Just one month ago, Texas A&M was depicted as a bully who got its thrills from suing double amputee cancer survivors. The story generated headlines like these:
“Texas A&M threatens to sue double amputee, cancer survivor”
“Texas A&M tackles double amputee over ’12th Man'”
“Texas A&M plays hardball with a double amputee over 12th Man trademark”
Those headlines appeared on July 2nd and 3rd when news broke that Texas A&M sent multiple cease and desist letters to a group of Bills fans who founded the site 12thManThunder.com, one member of which happens to be a double amputee cancer survivor.
Charles “Chuckie” Sonntag, the aforementioned individual, told reporters earlier this month, “My experience has proven two things: a handicapped person can accomplish just about anything â€“ and Texas A&M will sue just about anybody.”
Today the headline is that Texas A&M has reached a settlement agreement with the group that will result in the 12thManThunder.com domain name and associated social media accounts reverting to Texas A&M. And Chuckie Sonntag has sure changed his tune.
“We’re really pleased with the way the university handled the dispute and we fully recognize Texas A&M is the owner of the ’12th Man’ trademark,” Sonntag was quoted as saying in a joint press release from his group and Texas A&M. “We’ve already started operations under Bills Fan Thunder and will continue our fight to keep the Bills franchise in Buffalo.”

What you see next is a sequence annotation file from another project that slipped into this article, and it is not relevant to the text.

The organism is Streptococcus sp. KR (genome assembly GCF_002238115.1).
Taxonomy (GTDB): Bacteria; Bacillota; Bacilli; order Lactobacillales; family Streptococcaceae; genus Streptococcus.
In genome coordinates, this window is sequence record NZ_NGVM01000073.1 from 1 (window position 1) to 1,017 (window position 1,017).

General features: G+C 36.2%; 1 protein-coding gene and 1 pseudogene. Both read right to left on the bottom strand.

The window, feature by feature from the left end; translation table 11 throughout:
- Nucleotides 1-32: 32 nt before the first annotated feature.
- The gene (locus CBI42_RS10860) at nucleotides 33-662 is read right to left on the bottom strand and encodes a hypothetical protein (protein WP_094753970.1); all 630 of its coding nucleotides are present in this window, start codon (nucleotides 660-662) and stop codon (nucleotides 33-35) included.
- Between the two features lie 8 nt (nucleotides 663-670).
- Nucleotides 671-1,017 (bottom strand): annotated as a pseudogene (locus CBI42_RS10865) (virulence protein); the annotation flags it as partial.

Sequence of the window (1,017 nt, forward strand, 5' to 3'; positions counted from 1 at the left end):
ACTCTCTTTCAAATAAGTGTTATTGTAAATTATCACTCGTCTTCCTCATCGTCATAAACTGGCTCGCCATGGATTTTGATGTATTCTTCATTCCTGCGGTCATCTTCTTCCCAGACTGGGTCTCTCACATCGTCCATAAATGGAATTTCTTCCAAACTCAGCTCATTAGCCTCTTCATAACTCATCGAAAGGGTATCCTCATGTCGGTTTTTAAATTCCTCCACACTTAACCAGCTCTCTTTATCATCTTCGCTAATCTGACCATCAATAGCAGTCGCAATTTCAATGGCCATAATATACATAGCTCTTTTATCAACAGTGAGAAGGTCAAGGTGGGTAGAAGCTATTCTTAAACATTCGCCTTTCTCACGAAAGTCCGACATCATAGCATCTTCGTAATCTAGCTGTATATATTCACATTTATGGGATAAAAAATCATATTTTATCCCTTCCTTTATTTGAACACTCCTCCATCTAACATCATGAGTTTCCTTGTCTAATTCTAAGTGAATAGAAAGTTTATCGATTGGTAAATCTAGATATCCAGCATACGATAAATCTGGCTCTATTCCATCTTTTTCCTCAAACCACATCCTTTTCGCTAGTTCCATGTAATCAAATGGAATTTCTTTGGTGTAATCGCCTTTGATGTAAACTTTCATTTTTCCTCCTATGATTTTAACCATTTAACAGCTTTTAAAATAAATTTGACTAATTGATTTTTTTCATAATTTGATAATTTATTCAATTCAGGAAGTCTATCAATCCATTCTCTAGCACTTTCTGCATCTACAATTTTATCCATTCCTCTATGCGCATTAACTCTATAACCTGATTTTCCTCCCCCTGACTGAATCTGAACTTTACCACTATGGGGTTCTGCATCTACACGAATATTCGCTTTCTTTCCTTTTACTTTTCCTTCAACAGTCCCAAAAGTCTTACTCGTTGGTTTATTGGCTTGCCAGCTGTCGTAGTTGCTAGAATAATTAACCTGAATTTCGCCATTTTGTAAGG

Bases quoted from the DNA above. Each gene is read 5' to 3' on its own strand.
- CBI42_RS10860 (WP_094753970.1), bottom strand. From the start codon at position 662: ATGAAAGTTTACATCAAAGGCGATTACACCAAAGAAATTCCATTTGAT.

Why the complete 180 from Sonntag and his group? Because Texas A&M was always wrongly labeled the bully in this story, and here are four reasons why:
1. Texas A&M didn’t address its correspondence directly to the double amputee cancer survivor.
Charles “Chuckie” Sonntag, the aforementioned individual, was not the registered owner of 12ManThunder.com. Texas A&M’s initial cease and desist letters were not addressed to him for this reason, although he was copied on correspondence after his name was discovered on one of the social media accounts connected with the group. Until Sonntag chose to speak to the media in early July, Texas A&M knew nothing about Sonntag other than his name and his involvement with 12thManThunder.com.
“We wrote to them several times and tried to work with them,” said Bill Raman, outside legal counsel to Texas A&M. “The first time we learned he was a cancer survivor was when it hit the news.”
Texas A&M has largely decided to stay quiet on this issue, recognizing the no win situation in which they found themselves after the news broke.
2. Double amputee cancer survivors aren’t above the law.
Can Sonntag steal someone’s identity and rack up debt in their name and then get away with it because he’s a double amputee who has survived cancer? Of course not.
Then why can he steal a university’s identity?
Texas A&M’s use of the 12th Man dates back to 1922. You might think the term is widely used everywhere and Texas A&M has no claim to it, but it didn’t exist until Texas A&M. You can read the full story behind the 12th Man here.
If you’ve never been to College Station, you might not get it. This fall will be my fourth year in a row attending a game in College Station, and I can tell you the 12th Man is Texas A&M’s identity. Better yet, I’ll let an Aggie tell you….
“It’s a strong attractor for prospective students who are looking for a place they can identify with as they go to school,” said Hinckley.